I like seeing the sun. And, while I got into finance so I could get rich, too, I wasn’t OK with getting rich by making other people poor.

So, I left that world, and I never want to go back.

Making My Risk Your Reward

I gave up a massive salary and the potential for even bigger bonuses so that I could start helping people who needed help, not the billionaires who just wanted another billion dollars.

But, before you go thinking I’m a 100% altruistic humanitarian, let me make something clear: The money I made at Morgan Stanley made it easier to say goodbye to Wall Street. I wasn't leaving a job stocking shelves at Target. I was leaving Morgan Stanley. I had a cushion if things didn’t take right off. 

But it was still a pretty big risk. I left the second biggest investment bank in the world to start my own company. A lot of sad stories have started that way.

Fortunately for me, the strategies I’d picked up at Morgan Stanley while helping those millionaires become billionaires work just as well for folks without outlandish piles of money to throw around. And my business started to take off.

At the time, I was just helping family and friends and any advertising was just word of mouth. But word got down to my old home in Baltimore, and the owners of Angel Publishing (Wealth Daily’s parent company) reached out to schedule a meeting.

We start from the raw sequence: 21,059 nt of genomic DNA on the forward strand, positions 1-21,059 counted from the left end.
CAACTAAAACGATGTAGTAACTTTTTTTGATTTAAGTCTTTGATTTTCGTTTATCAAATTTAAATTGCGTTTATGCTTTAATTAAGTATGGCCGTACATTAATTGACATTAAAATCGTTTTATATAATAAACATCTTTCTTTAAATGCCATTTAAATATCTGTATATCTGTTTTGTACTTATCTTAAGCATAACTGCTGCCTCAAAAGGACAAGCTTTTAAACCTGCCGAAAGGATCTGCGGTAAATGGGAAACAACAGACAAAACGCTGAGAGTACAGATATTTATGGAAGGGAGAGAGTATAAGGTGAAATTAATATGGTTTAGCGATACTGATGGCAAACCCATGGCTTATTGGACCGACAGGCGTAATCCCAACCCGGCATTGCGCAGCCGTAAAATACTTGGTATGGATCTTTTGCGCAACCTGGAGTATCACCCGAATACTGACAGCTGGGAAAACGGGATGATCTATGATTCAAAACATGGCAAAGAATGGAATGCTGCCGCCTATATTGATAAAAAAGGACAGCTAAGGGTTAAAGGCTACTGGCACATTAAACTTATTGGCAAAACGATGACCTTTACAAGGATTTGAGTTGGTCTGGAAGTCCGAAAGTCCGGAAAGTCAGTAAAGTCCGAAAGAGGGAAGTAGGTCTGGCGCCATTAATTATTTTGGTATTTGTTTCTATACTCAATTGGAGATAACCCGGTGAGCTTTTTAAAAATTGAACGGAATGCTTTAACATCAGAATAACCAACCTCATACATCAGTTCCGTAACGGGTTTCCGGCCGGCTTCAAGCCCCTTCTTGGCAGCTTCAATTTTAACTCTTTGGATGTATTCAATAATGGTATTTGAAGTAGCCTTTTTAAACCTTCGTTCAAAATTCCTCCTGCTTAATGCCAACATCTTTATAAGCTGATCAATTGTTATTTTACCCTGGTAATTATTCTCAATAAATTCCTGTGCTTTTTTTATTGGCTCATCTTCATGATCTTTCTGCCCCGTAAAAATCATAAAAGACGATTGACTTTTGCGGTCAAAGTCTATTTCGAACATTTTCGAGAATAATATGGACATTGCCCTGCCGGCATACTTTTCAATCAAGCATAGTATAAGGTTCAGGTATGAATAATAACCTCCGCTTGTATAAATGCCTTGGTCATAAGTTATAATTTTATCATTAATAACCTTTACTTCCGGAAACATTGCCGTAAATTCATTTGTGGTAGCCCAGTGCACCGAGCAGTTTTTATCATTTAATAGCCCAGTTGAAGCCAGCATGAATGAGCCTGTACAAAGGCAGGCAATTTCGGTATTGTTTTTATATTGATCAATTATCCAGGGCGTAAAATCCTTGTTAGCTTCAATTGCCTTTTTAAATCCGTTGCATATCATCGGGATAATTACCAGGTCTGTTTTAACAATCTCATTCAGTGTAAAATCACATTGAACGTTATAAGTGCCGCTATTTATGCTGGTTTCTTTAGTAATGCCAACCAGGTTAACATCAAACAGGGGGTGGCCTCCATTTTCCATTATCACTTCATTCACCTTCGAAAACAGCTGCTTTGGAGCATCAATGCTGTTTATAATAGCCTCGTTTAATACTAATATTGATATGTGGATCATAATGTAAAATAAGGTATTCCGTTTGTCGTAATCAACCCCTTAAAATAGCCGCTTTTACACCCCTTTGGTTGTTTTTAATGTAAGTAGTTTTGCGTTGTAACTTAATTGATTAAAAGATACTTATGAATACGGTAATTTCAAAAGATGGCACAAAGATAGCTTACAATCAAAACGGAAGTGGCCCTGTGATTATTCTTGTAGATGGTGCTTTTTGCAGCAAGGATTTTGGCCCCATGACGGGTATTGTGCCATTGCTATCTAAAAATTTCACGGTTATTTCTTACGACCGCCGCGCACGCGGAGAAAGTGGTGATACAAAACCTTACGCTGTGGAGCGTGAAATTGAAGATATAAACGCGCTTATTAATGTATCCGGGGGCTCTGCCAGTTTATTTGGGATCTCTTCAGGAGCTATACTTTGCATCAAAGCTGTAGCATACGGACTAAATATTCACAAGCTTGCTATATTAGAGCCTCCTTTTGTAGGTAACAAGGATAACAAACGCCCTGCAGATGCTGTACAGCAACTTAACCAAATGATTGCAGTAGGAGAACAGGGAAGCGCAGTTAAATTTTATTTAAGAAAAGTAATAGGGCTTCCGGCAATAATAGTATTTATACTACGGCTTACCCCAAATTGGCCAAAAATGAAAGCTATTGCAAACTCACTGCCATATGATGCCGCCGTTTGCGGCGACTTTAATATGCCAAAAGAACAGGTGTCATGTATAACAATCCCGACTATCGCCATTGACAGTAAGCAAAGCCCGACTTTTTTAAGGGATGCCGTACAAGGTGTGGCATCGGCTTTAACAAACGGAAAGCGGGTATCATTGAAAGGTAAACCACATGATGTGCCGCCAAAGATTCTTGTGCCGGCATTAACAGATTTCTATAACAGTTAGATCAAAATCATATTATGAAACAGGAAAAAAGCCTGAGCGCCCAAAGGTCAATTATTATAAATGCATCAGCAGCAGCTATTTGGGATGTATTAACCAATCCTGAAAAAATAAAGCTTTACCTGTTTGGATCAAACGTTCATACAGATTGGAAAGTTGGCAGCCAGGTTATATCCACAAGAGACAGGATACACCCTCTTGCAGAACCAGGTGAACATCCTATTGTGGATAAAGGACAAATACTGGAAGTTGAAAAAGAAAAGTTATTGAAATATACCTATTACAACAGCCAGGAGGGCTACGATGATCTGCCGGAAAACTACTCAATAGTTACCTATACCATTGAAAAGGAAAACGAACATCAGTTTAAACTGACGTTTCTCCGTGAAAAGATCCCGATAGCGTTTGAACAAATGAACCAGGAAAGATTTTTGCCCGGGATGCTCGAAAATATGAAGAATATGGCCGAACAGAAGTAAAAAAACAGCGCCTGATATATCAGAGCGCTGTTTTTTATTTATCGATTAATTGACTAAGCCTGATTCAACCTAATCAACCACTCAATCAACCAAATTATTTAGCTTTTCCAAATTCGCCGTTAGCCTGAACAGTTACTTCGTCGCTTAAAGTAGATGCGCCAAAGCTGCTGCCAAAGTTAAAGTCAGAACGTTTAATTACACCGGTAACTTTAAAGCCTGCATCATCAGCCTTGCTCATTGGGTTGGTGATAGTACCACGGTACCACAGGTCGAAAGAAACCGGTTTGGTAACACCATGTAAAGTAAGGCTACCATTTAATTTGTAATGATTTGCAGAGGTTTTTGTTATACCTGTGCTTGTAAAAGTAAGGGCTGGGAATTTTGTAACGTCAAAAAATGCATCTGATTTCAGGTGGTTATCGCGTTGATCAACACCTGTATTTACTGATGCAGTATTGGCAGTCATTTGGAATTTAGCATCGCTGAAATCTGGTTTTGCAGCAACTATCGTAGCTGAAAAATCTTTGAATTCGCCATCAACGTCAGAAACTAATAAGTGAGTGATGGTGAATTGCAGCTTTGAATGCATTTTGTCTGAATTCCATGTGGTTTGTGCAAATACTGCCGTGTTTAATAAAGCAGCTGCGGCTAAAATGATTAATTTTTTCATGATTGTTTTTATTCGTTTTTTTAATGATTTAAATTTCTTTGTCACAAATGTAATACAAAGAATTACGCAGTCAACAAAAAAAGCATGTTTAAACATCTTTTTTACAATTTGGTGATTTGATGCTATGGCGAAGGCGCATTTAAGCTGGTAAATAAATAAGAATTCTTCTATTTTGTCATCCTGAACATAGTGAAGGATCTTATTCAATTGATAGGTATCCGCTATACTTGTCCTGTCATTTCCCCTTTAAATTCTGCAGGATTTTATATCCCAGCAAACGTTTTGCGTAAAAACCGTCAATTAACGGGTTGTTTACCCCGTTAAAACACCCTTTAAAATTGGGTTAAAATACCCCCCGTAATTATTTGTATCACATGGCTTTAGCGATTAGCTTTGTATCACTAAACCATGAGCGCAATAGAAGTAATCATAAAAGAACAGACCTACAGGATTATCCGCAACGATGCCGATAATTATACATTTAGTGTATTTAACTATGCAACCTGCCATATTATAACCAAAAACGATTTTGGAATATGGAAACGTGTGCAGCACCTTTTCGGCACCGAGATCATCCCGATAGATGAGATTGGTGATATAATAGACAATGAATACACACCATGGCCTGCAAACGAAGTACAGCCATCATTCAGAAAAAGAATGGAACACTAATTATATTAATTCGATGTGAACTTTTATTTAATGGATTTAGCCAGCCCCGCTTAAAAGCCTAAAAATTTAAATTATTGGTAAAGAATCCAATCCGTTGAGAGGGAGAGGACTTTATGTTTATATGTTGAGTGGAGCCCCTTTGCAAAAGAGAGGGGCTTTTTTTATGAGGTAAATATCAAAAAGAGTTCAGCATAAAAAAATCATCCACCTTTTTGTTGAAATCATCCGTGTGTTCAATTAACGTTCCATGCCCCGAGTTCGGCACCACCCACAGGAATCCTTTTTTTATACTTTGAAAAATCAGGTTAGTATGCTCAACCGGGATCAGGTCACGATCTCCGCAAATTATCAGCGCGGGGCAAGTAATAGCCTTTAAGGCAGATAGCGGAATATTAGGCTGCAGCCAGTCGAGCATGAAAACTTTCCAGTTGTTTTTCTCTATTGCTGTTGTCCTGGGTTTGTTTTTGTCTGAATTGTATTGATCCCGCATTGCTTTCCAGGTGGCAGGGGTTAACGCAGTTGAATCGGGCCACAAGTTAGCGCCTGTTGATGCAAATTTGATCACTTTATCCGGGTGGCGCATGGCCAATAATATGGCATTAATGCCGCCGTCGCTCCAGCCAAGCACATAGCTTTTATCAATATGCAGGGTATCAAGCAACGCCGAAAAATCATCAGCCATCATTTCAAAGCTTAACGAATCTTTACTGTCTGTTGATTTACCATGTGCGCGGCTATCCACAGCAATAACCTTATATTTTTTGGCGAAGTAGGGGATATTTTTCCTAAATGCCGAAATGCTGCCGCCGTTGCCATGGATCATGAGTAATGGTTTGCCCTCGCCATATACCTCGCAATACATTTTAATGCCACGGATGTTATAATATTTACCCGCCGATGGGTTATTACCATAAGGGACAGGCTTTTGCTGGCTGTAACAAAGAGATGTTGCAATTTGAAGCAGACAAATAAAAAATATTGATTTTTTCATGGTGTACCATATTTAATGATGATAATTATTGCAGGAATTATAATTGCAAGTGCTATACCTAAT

We met, and I realized I’d found a company that shared my vision. They believed that you can only succeed if your customers succeed, too. They believed that the secret to success was sharing that success. And they believed everyone, no matter how much money they have, should have a chance to excel.

And the rest is history. I merged my company with our flagship investment advisory service The Wealth Advisory. And I’ve been with Angel, happily helping folks like you turn their finances around, ever since.

I took a huge risk when I left Wall Street... but it paid off for me, and I want to make it pay off for you, too…

Endless Income

So, I took the best tips, tricks, hacks, and secret strategies I learned in my time at Morgan Stanley, helping billionaires like Elon Musk grow their wealth even bigger, and I put them into a book: Endless Income: 67 Hidden Wealth Hacks Used by the Ultra-Rich.